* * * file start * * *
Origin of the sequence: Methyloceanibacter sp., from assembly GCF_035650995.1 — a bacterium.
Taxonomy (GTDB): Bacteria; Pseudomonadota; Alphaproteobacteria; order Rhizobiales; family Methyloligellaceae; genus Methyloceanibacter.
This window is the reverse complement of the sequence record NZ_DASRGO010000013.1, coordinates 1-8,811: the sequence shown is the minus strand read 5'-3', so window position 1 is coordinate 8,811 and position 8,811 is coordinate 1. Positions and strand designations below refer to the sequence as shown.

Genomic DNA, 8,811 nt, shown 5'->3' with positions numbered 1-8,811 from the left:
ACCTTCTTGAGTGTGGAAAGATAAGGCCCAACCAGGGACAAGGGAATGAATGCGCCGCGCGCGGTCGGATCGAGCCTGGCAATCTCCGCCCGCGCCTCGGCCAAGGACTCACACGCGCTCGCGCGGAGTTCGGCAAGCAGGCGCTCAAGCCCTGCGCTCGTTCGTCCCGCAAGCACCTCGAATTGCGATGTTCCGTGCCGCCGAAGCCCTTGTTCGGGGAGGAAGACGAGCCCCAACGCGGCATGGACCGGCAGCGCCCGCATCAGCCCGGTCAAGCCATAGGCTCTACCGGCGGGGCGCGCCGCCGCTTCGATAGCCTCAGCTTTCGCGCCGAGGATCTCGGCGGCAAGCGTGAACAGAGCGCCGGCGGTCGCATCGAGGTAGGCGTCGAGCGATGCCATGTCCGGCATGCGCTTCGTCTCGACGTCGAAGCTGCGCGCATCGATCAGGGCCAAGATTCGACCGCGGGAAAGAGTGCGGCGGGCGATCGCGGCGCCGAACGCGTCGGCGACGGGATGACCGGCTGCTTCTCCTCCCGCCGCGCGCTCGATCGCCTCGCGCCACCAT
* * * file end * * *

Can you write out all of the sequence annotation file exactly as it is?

Origin of the sequence: Methyloceanibacter sp., from assembly GCF_035650995.1 — a bacterium.
Taxonomy (GTDB): Bacteria; Pseudomonadota; Alphaproteobacteria; order Rhizobiales; family Methyloligellaceae; genus Methyloceanibacter.
This window is the reverse complement of the sequence record NZ_DASRGO010000013.1, coordinates 1-8,811: the sequence shown is the minus strand read 5'-3', so window position 1 is coordinate 8,811 and position 8,811 is coordinate 1. Positions and strand designations below refer to the sequence as shown.

Genomic DNA, 8,811 nt, shown 5'->3' with positions numbered 1-8,811 from the left:
ACCTTCTTGAGTGTGGAAAGATAAGGCCCAACCAGGGACAAGGGAATGAATGCGCCGCGCGCGGTCGGATCGAGCCTGGCAATCTCCGCCCGCGCCTCGGCCAAGGACTCACACGCGCTCGCGCGGAGTTCGGCAAGCAGGCGCTCAAGCCCTGCGCTCGTTCGTCCCGCAAGCACCTCGAATTGCGATGTTCCGTGCCGCCGAAGCCCTTGTTCGGGGAGGAAGACGAGCCCCAACGCGGCATGGACCGGCAGCGCCCGCATCAGCCCGGTCAAGCCATAGGCTCTACCGGCGGGGCGCGCCGCCGCTTCGATAGCCTCAGCTTTCGCGCCGAGGATCTCGGCGGCAAGCGTGAACAGAGCGCCGGCGGTCGCATCGAGGTAGGCGTCGAGCGATGCCATGTCCGGCATGCGCTTCGTCTCGACGTCGAAGCTGCGCGCATCGATCAGGGCCAAGATTCGACCGCGGGAAAGAGTGCGGCGGGCGATCGCGGCGCCGAACGCGTCGGCGACGGGATGACCGGCTGCTTCTCCTCCCGCCGCGCGCTCGATCGCCTCGCGCCACCAT